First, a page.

Hendrix Genetics invests in laboratory upgrades

Canadian Poultry
September 28, 2016
By Canadian Poultry
Hendrix Genetics Canada Lab Team (from left to right): Peter Pozder, Debbie Song, Emily Lavigne and Bailey MacKenzie.
Hendrix Genetics Canada Lab Team (from left to right): Peter Pozder, Debbie Song, Emily Lavigne and Bailey MacKenzie. Hybrid Turkeys
September 28, 2016 - Hendrix Genetics (HG) says it is reinforcing that high health, salmonella-negative flocks and ensuring clean and pathogen-free facilities are a top priority, with an investment in new laboratory facilities and upgrades.

The company is highlighting an expansion to its North American poultry laboratory, based in Kitchener, Ont. This central facility, run by a team of six, processes approximately 200,000 samples per year from all turkey and layer parent stock flocks in North America. They also schedule and prepare all tests required by regulatory and export agencies.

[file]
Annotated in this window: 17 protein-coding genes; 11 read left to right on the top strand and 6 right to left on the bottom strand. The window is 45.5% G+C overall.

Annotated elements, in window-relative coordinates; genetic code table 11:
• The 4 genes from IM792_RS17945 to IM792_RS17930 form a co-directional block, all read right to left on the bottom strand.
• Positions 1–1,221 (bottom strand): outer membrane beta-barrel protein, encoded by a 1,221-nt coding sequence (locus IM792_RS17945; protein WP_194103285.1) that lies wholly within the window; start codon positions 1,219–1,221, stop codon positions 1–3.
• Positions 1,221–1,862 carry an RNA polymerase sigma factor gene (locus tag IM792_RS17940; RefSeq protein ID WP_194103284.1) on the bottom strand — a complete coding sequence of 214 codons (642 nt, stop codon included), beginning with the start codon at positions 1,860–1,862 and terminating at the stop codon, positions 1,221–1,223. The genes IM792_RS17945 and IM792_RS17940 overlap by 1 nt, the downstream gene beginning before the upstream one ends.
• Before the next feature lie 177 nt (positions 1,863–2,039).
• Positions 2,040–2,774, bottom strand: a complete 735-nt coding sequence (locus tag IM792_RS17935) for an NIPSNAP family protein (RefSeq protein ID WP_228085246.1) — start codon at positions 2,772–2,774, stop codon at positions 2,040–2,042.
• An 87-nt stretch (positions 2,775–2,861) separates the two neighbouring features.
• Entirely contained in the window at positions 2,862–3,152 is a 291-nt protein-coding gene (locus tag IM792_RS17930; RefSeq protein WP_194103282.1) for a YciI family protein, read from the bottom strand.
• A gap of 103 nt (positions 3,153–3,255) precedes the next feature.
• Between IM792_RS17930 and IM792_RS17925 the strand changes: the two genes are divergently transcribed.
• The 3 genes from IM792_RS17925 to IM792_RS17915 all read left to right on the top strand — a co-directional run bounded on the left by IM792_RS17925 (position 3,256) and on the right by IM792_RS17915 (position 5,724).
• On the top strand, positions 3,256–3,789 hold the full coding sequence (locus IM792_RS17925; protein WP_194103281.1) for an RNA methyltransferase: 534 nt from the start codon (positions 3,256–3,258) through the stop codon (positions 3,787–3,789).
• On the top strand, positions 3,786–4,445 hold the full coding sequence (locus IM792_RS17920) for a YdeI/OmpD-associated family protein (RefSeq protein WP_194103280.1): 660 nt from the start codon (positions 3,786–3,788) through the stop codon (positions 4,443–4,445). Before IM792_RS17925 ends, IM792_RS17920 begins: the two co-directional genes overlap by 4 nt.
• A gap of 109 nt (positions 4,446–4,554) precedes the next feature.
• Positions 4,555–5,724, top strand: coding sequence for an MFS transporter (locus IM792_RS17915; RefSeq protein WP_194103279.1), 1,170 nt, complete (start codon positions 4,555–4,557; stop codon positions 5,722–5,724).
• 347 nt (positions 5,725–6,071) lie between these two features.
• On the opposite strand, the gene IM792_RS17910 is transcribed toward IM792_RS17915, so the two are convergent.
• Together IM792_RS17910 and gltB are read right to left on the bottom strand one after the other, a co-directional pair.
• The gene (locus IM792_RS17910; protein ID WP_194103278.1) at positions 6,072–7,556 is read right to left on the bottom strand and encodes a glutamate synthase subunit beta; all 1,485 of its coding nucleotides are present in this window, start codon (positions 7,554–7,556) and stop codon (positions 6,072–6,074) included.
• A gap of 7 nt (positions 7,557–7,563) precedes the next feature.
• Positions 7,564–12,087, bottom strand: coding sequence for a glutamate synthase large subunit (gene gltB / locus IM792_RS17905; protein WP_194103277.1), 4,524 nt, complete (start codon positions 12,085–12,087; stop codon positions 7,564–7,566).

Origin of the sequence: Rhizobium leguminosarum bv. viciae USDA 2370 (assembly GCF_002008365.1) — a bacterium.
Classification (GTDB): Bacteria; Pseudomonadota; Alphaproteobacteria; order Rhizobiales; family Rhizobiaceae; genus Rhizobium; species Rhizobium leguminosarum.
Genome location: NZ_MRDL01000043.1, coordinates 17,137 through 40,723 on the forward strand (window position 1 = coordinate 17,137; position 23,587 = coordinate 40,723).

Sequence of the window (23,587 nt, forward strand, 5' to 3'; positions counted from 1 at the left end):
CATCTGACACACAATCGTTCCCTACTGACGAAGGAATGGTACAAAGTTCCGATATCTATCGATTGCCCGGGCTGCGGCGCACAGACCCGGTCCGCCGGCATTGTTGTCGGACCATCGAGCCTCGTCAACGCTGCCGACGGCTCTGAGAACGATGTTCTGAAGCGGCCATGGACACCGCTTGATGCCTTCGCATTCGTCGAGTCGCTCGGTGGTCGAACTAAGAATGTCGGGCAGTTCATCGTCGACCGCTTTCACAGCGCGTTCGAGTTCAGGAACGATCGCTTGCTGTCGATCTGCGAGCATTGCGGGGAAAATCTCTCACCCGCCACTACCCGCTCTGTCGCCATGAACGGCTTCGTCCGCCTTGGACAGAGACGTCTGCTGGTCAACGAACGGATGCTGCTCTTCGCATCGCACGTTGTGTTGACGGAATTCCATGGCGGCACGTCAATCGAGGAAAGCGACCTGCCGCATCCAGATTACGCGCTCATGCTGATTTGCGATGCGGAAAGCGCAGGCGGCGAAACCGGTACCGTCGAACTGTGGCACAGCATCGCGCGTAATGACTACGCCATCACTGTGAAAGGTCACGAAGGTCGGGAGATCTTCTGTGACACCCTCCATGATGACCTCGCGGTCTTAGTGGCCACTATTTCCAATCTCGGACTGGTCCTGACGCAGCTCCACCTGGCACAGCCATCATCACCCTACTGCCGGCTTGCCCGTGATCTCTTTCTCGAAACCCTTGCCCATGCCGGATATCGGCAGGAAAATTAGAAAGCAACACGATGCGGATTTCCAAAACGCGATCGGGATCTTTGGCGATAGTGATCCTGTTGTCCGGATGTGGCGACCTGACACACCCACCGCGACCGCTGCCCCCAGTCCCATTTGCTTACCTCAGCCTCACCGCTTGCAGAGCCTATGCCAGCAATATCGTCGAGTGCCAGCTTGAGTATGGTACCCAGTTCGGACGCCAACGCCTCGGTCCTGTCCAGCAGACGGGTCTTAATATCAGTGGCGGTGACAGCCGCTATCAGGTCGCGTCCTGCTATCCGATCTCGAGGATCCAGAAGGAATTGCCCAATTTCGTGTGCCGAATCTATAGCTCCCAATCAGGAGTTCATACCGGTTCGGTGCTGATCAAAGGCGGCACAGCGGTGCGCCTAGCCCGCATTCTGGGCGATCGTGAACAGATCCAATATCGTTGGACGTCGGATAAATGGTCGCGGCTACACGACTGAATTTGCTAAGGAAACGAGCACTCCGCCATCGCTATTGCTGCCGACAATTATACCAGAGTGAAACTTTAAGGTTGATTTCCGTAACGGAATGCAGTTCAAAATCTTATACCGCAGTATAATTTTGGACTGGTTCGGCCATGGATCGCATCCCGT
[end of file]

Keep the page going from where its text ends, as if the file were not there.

With biosecurity as a key component of the new layout, HG says it was staff that came up with the design of the various zones. The design sought to ensure secure division between zones for preparing test kits as well as receiving, handling and analyzing different sample types.

"The design of this lab was truly a collaborative effort," says laboratory manager, Peter Pozder. "The team worked together to identify opportunities for improvement within the current layout and planned the enhanced work flow; all without any interruption to the testing schedule.”

After inspection for biosecurity standards, the new design was approved and is licensed under Canadian federal public health and food inspection agencies.

On Sep. 9, 2016, HG opened the doors to local customers, government partners and internal teams in order to exhibit the updated facility.

“Investment in the lab benefits our customers and all stakeholders in the value chain," says Scott Rowland, Hybrid Turkeys' general manager for the Americas. "The samples analyzed at this facility, whether it’s directly from the birds or samples from the water residue, litter, transport vehicles, or feed ingredients, have a direct impact on how we can effectively monitor flock health and prevent the spread of disease.”

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